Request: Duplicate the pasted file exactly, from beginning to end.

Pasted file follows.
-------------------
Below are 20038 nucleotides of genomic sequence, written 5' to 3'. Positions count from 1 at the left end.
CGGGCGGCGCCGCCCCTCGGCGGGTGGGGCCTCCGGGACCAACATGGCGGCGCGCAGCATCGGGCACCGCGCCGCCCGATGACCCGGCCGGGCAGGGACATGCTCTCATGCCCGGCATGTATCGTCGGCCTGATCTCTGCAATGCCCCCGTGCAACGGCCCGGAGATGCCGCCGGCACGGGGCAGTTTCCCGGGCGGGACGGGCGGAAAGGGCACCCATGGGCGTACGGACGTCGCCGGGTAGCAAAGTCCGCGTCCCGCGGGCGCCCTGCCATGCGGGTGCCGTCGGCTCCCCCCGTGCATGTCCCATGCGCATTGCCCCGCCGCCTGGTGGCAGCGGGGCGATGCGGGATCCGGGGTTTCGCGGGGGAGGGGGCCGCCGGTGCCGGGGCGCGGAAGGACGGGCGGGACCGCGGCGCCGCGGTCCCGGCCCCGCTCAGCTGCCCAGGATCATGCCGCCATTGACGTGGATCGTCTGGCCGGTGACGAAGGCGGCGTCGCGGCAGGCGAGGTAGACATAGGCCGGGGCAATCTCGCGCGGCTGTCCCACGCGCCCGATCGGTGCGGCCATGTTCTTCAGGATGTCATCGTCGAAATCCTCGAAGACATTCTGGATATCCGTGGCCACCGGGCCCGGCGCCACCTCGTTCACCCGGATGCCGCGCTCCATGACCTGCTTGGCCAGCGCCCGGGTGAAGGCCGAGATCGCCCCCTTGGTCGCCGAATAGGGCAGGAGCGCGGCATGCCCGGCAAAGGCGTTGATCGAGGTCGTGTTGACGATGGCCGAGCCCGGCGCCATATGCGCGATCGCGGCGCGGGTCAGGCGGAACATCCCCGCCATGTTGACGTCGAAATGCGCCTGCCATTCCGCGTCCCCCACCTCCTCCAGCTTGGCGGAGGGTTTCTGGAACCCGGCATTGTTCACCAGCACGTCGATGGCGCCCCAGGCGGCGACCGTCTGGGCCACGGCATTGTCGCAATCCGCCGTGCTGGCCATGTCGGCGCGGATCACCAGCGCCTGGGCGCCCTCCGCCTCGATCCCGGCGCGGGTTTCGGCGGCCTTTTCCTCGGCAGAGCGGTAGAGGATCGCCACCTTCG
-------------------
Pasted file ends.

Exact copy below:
Below are 20038 nucleotides of genomic sequence, written 5' to 3'. Positions count from 1 at the left end.
CGGGCGGCGCCGCCCCTCGGCGGGTGGGGCCTCCGGGACCAACATGGCGGCGCGCAGCATCGGGCACCGCGCCGCCCGATGACCCGGCCGGGCAGGGACATGCTCTCATGCCCGGCATGTATCGTCGGCCTGATCTCTGCAATGCCCCCGTGCAACGGCCCGGAGATGCCGCCGGCACGGGGCAGTTTCCCGGGCGGGACGGGCGGAAAGGGCACCCATGGGCGTACGGACGTCGCCGGGTAGCAAAGTCCGCGTCCCGCGGGCGCCCTGCCATGCGGGTGCCGTCGGCTCCCCCCGTGCATGTCCCATGCGCATTGCCCCGCCGCCTGGTGGCAGCGGGGCGATGCGGGATCCGGGGTTTCGCGGGGGAGGGGGCCGCCGGTGCCGGGGCGCGGAAGGACGGGCGGGACCGCGGCGCCGCGGTCCCGGCCCCGCTCAGCTGCCCAGGATCATGCCGCCATTGACGTGGATCGTCTGGCCGGTGACGAAGGCGGCGTCGCGGCAGGCGAGGTAGACATAGGCCGGGGCAATCTCGCGCGGCTGTCCCACGCGCCCGATCGGTGCGGCCATGTTCTTCAGGATGTCATCGTCGAAATCCTCGAAGACATTCTGGATATCCGTGGCCACCGGGCCCGGCGCCACCTCGTTCACCCGGATGCCGCGCTCCATGACCTGCTTGGCCAGCGCCCGGGTGAAGGCCGAGATCGCCCCCTTGGTCGCCGAATAGGGCAGGAGCGCGGCATGCCCGGCAAAGGCGTTGATCGAGGTCGTGTTGACGATGGCCGAGCCCGGCGCCATATGCGCGATCGCGGCGCGGGTCAGGCGGAACATCCCCGCCATGTTGACGTCGAAATGCGCCTGCCATTCCGCGTCCCCCACCTCCTCCAGCTTGGCGGAGGGTTTCTGGAACCCGGCATTGTTCACCAGCACGTCGATGGCGCCCCAGGCGGCGACCGTCTGGGCCACGGCATTGTCGCAATCCGCCGTGCTGGCCATGTCGGCGCGGATCACCAGCGCCTGGGCGCCCTCCGCCTCGATCCCGGCGCGGGTTTCGGCGGCCTTTTCCTCGGCAGAGCGGTAGAGGATCGCCACCTTCG